Tag Archives: Africa

Bonus #3 – Go to Zambia

Zambia almost didn’t make the list.  It was the starting point for our tour but we landed in Livingstone around noon on Saturday and by 9:00 Sunday we were crossing the border into Zimbabwe, so we didn’t feel we saw enough or were there long enough for it to count.

In the end we decided it made the list as we did spend the afternoon and evening drinking beers on a patio overlooking the Zambezi River (the fourth largest river system in Africa), which seems like a pretty cool thing to be able to say.

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Details: Our tour started at the Zambezi Waterfront Lodge, details here.

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Bonus #2 – Go to Zimbabwe

We were in Zimbabwe for two nights and one day.  That one day was probably the most full and varied day of our trip, and most of our group have said this was their favourite or most memorable day.

Our group was split between two open safari Jeeps  and we set off for Matobo National Park, which is full of awe inspiring naturally formed rock towers.  The park has the last significant population of rhino in Zimbabwe.  Poachers are a massive problem for the rangers at this park, and the rhino population is dropping by alarming numbers every month.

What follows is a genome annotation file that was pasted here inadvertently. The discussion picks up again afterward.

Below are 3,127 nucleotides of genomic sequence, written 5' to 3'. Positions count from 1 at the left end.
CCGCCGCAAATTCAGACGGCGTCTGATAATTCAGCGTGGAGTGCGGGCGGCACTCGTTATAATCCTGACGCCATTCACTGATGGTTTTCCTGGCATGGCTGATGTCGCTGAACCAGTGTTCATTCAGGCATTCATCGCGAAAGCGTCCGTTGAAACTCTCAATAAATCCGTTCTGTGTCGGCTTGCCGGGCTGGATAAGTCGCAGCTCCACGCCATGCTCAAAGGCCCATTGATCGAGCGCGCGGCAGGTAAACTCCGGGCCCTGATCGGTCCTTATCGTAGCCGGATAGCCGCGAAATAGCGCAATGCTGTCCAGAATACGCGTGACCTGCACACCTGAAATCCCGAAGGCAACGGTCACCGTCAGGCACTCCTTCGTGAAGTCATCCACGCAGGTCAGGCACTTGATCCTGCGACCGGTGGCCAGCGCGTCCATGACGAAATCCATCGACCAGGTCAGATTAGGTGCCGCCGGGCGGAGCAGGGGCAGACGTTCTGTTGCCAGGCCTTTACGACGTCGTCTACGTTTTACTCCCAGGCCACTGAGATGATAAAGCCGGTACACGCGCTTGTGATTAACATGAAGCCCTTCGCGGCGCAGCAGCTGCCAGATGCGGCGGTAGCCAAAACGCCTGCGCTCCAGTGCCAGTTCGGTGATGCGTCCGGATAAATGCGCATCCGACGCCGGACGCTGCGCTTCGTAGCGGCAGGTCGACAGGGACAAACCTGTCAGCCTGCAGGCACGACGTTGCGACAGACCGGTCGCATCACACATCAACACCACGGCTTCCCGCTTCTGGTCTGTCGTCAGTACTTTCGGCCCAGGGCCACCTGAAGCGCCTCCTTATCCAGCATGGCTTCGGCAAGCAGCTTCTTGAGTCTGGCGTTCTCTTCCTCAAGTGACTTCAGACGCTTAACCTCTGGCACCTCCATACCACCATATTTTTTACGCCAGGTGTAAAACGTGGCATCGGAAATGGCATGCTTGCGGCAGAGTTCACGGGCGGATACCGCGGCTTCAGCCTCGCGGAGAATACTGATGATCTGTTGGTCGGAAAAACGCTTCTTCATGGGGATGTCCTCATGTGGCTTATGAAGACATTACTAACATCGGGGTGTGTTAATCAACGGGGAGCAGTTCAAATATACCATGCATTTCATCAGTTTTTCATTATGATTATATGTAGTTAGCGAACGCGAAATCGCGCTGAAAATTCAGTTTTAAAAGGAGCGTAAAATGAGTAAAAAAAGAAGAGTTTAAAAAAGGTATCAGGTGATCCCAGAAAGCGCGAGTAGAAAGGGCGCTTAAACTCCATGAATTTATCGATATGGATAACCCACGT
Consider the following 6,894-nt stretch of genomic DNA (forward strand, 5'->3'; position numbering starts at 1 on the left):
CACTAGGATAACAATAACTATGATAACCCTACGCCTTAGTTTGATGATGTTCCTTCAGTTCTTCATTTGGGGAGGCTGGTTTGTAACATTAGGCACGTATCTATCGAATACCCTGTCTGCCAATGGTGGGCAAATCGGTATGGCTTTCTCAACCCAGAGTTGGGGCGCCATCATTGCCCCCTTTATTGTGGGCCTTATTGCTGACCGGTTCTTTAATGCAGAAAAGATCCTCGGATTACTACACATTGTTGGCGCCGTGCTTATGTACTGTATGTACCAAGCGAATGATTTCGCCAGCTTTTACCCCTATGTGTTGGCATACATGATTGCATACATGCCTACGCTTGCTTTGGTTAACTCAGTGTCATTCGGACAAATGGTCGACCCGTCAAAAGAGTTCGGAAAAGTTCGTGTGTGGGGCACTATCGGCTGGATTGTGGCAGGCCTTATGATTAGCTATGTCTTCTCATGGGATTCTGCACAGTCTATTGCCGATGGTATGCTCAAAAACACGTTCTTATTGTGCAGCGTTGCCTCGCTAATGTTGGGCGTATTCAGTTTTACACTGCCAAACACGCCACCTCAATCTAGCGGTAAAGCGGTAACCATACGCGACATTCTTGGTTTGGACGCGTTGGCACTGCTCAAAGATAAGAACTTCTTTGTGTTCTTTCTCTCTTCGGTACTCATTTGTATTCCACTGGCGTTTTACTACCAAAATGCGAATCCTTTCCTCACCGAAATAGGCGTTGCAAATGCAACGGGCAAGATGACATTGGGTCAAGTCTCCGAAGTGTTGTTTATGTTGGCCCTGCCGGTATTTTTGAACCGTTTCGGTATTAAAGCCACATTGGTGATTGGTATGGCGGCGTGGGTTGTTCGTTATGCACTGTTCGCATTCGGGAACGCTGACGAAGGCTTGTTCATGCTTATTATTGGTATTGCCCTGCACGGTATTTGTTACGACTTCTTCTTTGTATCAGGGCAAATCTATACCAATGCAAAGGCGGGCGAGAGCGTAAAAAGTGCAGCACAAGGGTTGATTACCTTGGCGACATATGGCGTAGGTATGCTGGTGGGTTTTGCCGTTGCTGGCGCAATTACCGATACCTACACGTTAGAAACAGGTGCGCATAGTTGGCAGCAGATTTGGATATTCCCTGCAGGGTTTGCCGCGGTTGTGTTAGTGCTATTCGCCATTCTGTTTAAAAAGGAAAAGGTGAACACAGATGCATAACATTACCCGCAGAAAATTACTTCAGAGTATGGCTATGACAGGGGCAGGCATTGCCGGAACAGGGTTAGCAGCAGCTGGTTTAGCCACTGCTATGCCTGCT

Our first stop is an ancient cave used by Bushmen, full of beautiful cave paintings, some of the paintings 40,000 years old.

We then visited the local village of Ndebele, which was educational and so fun; the chief being a 82 year-old spitfire, full of charm and despite not speaking any English, a wonderful story teller.  Two of his sons, and two of his tiny grandsons, demonstrated a traditional dance, and pulled a lot of our family, including Adam, in to participate.

The afternoon was full of tracking rhino, sometimes on foot through the bush.  While we learned a lot about their habits and how to recognize tracks, we were unlucky and didn’t see any.  Despite being a little disappointed, it was a great day rocking and rolling over rough paths, enjoying the scenery and learning all the small details that the rangers look for while tracking animals.

We did climb down a riverbank to get a closer look at some hippos.  While we didn’t get very close, they certainly made sure to let us know they noticed us, rumbling and flashing their teeth at us.

All in all, a wonderful day, firmly lodging Zimbabwe in a special place in our hearts.

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#11 – Go bird watching

Africa is known for it’s diverse and interesting animals, but there is also an amazing diversity of birds as well, so we knocked this one off while in Kruger Park in South Africa.

We had a great field guide (details below) that had great illustrations and lots of information on each bird (our guide was also great at pointing out birds, especially after figuring out we were just as interested in the birds as the animals!).

We have never done this before, but will absolutely do it again!

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Details: Field guide: Roberts Bird Guide: Kruger National Park and Adjacent Lowveld by Hugh Chittenden & Ian Whyte